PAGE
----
4. Fasting in California

    In addition to the symbolism of ablution, I also think there is a health-related aspect to it, which surely God/Allah would encourage. If a Muslim is praying 5 times a day, and therefore washing 5 times a day, it helps cut down on internal disease and the further spread of it. (Also ask Larry about the bigger ablution/wudu which must be performed after sexual relations.) 🙂

  5. Sharmina

    I once attended a two-day seminar called “Prayer: Beyond the Motions” and in it, the lecturer gave us such a wonderful example of how to be more conscious of the true meaning behind ablution. He reminded us that the point of doing the ablution before praying was to help us wash away our distractions and focus.

    What he suggested we do as were performed each step was to remind ourselves of the actions performed by each part of our body. So when we wash our left hand, we ask Allah to forgive us for any sins we might have committed with our hands and when we wash our right hand to bless us for the good we’ve done with our hands. And then when we rinse our mouth – the bad/or good we might have said, and so on and so forth.

    I thought it was a nice way to gain God-consciousness or Taqwa.

  6. Kris

    Thank you for sharing your thoughts. It is refreshing that you are open-minded and not coming to the topic of Islam out of fear and hate. I am so used to disdain/ignorance/fear/distrust that it’s a shock in a great way to see your blog posts. Again, you are reminding me of so many important things.

  7. Meg Swaid

    You said:

    “All I’m asking of you, my brothers and sisters in Christ, is to show neighborly respect to Muslims. This is the day, this is the time, in which we must show our true colors as Christians.

    Love is our true color.”

    It might interest you to know that the word for “baptism” in the Quran actually means to ‘dye or change one’s color’. This is related to an order given by the prophet in the early days of Islam in which muslims were instructed to dye their beards red so as to be known from the others i.e. as “muslims”. I enjoy the way in which you really investigate the words of worship and prayer and I personally believe that although the vocabularies change, the practices should not (although some have like the reduction of ablutions in churches to fingerbowls in he entryways, no offense of course to Christians).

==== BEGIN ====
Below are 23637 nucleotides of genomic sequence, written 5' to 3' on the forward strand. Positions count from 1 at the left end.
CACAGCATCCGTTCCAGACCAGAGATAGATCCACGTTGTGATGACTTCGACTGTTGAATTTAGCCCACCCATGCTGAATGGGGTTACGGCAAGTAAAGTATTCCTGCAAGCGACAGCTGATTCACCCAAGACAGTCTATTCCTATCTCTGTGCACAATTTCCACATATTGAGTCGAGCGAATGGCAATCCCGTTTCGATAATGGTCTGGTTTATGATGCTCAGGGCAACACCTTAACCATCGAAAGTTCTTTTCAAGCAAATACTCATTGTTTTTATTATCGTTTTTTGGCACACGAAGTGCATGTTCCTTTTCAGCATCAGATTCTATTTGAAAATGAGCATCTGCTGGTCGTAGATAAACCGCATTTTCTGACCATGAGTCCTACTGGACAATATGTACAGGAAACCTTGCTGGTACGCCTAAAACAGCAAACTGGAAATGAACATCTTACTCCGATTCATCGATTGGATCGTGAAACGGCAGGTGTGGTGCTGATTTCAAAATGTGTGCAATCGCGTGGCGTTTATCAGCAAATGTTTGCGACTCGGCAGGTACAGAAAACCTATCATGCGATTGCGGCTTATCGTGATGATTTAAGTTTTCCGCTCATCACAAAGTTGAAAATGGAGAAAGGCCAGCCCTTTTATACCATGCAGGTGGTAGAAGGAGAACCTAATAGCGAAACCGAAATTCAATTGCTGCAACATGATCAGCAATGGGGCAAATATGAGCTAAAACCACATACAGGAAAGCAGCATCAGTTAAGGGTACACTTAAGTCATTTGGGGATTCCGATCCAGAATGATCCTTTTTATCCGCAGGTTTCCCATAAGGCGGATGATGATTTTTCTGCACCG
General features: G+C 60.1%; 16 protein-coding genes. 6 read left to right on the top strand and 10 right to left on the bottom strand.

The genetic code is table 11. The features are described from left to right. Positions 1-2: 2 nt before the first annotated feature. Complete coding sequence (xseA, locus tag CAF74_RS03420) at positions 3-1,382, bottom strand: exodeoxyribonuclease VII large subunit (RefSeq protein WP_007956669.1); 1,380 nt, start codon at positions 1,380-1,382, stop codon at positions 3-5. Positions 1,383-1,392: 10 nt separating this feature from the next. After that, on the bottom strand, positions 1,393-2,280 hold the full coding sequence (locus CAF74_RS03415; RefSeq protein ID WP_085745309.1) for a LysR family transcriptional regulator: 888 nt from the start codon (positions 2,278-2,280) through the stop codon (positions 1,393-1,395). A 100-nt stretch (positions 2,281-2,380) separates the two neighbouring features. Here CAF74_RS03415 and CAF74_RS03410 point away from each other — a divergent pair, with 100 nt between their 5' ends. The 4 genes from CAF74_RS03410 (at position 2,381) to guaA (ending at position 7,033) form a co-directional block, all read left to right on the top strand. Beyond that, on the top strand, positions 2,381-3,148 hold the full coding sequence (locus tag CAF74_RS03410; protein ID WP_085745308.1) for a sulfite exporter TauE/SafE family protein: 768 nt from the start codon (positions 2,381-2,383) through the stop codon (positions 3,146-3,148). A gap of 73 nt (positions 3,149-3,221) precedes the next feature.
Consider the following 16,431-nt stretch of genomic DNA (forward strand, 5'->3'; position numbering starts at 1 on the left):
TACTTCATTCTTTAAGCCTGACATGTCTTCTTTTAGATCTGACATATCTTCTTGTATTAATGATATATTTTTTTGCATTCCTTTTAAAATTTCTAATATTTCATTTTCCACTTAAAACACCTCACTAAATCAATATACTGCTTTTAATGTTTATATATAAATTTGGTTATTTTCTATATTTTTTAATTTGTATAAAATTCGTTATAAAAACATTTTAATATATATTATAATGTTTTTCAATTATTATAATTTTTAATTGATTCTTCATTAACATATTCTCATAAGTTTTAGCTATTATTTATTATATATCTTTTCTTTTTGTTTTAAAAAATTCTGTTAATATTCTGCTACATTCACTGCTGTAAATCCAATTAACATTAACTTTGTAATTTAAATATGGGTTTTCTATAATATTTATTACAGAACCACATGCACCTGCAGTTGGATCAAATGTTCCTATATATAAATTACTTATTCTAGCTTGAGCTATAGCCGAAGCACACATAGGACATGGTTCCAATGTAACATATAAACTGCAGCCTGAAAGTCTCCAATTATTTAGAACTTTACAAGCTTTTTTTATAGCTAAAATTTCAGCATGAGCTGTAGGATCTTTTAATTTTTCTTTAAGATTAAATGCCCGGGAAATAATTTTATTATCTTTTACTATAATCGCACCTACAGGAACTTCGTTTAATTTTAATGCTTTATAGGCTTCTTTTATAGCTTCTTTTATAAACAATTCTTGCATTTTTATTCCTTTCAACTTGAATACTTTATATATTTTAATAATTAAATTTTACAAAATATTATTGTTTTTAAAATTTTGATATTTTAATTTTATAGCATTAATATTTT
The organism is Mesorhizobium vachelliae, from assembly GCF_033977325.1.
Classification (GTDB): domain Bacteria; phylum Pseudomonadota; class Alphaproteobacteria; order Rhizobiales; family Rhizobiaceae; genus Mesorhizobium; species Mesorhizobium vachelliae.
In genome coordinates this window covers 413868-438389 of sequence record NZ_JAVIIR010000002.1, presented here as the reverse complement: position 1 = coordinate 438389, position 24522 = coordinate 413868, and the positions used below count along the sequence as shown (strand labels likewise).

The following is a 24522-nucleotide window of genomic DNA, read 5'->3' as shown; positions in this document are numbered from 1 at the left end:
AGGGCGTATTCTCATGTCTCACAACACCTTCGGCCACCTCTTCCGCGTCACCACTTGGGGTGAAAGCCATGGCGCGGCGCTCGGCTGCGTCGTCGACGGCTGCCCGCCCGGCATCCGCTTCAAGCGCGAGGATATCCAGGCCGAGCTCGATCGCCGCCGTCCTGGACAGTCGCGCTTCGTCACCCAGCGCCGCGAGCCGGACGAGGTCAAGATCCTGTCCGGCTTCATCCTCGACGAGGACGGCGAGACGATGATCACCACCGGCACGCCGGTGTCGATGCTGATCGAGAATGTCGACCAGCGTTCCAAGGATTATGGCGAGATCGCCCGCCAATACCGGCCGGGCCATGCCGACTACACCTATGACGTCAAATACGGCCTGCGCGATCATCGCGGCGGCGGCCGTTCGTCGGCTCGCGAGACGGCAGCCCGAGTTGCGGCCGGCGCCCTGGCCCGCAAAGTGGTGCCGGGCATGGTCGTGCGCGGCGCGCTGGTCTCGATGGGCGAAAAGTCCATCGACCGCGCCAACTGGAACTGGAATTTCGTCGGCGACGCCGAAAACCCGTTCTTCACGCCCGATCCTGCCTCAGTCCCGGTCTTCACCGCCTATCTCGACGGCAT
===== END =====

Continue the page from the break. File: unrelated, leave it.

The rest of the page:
You have such a great understanding of purity and to purify oneself in this post…and I will forever more look at that word ‘purify’ in the Quran a bit differently (which also exists and is frequently mentioned).

    Peace and almost done!

  8. Ansar

    Wes, thanks for sharing with all day after day as you make your journey with fasting with Muslims in this month of Ramadan.
    I have shared your link with my freinds and they have enjoyed reading your posts also.
    Every subject you take, including this ritual of wudu, has deep meaning and individuals are encouraged to try to understand why a certain ritual was commanded by the Creator.
    As Larry must have told you that Prophet Muhammed (pbuh) lived the Quran in his lifetime, so if one reads his traditions (The Sunnah) everything in the Quran is explained in it through his actions and speech, it is a code for everything in life one wants to find answers to – even when I go bathroom, there is a supplication recommended and proper way to do it.
    The night of the 27th was a big night for Muslims all over, as it is the night when the Quran was revealed, and most Muslims try to supplicate, offer prayers ask for forgiveness and for their needs from from the Creator.
    Thanks again for sharing

  9. Kasia Gościej

    mashaAllah, such beautiful words, I wish there were more Christians treating Islam with so much reverence 🙂 I am deeply touched by all the posts regarding your Ramadan experience, you truly are a Hanif – one who maintains submission to God in its purest form.
    May Allah subhana wa ta’ala send His blessings upon you, ameen

    • Agnes

      This is just unbelievable, Kasia…You are writing about Christians and what they think about Islam. You were born Christian, raised in 100% Christian environment and culture, and suddenly at the age of 30 decided you were somebody else….This is extremely disturbing for all of us that love you to see how you are destroying yourself for several years already… We always had a great respect for Islam, which “Christians” do not? Sadly, I think you are soaked in too much anti-Christian propaganda.

  10. Pingback: American Pastor partakes in the holy month of Ramadan - Page 3
  11. dogman70

    I still don’t grasp the importance of the whole taking off your shoes before you enter the mosque. I am not really comfortable with it. About a year ago, maybe little more than that I went w/my wife to the mosque & at the end of the service my shoes had been stolen. No where to be found. I haven’t been back since, but not so much because of the stolen shoes, the entire service was in Malay and I don’t speak Malay and I was not expecting that so going to a Mosque in Singapore is pointless for me because I don’t know the language they give the sermons in.
    Thankfully my wife bought for me a Qu’ran that is an English translation,